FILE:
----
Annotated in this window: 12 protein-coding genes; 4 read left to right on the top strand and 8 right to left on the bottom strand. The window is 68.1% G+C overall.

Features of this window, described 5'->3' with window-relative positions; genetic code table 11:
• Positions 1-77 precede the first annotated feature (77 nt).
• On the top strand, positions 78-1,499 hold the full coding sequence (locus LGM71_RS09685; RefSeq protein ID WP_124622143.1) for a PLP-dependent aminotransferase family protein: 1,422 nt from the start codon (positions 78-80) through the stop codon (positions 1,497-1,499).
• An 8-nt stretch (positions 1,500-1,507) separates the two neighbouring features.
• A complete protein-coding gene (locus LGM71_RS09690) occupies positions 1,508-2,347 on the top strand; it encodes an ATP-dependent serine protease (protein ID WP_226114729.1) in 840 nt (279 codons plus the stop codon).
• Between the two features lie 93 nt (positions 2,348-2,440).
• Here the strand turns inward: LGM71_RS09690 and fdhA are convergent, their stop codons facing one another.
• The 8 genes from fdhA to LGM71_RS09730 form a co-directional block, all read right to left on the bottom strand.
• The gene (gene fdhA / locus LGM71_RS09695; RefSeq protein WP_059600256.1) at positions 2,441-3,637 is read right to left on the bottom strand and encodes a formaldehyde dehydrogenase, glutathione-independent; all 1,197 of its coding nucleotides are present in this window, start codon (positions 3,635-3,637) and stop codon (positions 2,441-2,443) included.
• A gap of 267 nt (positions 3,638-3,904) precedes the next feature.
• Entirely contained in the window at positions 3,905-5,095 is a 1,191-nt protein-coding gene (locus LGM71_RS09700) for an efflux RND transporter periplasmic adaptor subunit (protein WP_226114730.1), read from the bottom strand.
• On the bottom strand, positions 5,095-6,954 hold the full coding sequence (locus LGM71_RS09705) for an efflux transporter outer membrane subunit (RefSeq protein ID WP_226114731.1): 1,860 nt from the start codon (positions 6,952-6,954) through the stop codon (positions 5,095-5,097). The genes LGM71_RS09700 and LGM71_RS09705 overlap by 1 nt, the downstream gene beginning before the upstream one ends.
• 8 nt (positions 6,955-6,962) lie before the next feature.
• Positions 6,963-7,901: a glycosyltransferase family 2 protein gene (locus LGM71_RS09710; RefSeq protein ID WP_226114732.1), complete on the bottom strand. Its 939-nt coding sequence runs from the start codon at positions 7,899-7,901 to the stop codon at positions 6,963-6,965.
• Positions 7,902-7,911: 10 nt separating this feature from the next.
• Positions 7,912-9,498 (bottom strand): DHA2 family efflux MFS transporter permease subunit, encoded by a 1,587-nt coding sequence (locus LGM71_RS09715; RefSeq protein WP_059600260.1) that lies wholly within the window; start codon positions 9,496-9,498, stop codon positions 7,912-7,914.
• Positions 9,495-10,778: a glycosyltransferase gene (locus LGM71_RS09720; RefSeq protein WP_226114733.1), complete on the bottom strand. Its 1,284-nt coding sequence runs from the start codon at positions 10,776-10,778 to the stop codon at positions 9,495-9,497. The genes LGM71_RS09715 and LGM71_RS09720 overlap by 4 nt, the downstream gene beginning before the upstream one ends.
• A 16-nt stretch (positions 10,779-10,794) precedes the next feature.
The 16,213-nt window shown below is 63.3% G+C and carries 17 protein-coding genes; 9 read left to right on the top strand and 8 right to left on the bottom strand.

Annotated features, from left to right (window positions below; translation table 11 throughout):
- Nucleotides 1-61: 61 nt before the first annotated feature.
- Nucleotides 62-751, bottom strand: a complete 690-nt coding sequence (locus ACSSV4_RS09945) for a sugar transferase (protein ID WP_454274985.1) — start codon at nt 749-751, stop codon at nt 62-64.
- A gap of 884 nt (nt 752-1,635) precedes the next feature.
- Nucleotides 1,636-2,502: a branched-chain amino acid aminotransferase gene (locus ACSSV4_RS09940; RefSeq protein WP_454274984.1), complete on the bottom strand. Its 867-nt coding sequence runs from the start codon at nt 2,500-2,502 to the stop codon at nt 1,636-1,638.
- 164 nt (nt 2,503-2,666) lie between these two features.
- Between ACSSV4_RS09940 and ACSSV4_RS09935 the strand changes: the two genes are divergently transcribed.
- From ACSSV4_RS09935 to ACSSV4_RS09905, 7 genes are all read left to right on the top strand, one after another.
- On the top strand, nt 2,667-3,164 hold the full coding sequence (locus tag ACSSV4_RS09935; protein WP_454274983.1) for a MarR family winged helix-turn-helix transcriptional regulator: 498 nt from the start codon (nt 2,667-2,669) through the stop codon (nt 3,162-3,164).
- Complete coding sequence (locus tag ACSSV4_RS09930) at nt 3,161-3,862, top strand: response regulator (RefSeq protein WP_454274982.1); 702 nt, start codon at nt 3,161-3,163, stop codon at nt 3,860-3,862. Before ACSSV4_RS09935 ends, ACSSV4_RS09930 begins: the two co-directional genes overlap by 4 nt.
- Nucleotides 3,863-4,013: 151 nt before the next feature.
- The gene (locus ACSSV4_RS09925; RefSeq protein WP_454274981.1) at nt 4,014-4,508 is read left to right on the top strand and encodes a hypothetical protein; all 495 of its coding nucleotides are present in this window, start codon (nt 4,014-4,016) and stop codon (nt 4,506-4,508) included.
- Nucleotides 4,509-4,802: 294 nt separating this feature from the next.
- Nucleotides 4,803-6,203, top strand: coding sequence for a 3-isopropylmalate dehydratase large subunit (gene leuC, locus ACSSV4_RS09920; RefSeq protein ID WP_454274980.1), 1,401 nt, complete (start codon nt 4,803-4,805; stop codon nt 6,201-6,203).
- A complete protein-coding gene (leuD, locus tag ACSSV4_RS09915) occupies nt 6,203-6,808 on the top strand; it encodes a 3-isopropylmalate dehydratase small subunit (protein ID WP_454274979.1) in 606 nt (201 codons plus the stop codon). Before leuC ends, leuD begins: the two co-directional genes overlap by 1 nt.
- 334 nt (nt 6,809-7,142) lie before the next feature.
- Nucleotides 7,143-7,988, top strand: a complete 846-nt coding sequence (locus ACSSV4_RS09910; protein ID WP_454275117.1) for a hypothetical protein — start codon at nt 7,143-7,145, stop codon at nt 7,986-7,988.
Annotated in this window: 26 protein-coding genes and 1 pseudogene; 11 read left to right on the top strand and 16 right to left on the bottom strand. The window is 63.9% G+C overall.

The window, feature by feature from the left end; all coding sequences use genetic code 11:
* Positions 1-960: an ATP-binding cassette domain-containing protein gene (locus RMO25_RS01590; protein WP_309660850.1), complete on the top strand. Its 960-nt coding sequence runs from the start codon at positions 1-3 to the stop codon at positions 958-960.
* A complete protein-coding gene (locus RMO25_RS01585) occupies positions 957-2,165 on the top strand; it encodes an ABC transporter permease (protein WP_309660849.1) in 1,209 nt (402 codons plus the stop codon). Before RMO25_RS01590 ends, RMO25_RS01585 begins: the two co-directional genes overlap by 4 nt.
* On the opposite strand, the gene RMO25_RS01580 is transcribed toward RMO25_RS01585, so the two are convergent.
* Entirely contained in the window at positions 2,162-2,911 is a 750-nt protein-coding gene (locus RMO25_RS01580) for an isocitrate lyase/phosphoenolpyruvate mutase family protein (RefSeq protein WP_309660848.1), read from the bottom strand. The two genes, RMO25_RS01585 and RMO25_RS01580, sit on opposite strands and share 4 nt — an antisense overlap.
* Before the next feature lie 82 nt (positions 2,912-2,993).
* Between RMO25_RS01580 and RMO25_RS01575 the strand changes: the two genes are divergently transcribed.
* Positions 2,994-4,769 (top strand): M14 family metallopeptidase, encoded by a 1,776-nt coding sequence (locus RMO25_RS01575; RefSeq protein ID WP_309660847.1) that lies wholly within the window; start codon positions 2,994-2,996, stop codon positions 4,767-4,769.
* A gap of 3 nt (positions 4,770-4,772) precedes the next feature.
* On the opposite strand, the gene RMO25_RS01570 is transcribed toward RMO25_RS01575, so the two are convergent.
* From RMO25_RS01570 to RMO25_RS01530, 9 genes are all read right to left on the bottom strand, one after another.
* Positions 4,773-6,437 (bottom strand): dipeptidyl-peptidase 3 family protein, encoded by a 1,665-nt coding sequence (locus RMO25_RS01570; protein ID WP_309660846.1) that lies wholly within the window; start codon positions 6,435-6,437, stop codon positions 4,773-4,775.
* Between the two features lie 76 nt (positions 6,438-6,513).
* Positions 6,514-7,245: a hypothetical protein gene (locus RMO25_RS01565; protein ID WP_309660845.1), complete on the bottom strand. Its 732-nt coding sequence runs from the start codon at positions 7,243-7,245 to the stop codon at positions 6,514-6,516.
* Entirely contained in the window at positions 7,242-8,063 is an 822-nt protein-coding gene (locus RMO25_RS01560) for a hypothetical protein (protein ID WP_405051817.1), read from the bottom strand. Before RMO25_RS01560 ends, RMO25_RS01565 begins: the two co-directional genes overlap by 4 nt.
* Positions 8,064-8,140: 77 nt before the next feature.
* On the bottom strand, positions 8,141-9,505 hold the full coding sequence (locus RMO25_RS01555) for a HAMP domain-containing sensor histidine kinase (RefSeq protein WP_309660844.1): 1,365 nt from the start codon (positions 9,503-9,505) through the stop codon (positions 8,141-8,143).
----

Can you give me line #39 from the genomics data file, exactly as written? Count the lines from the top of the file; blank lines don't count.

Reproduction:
The window, feature by feature from the left end; all coding sequences use genetic code 11: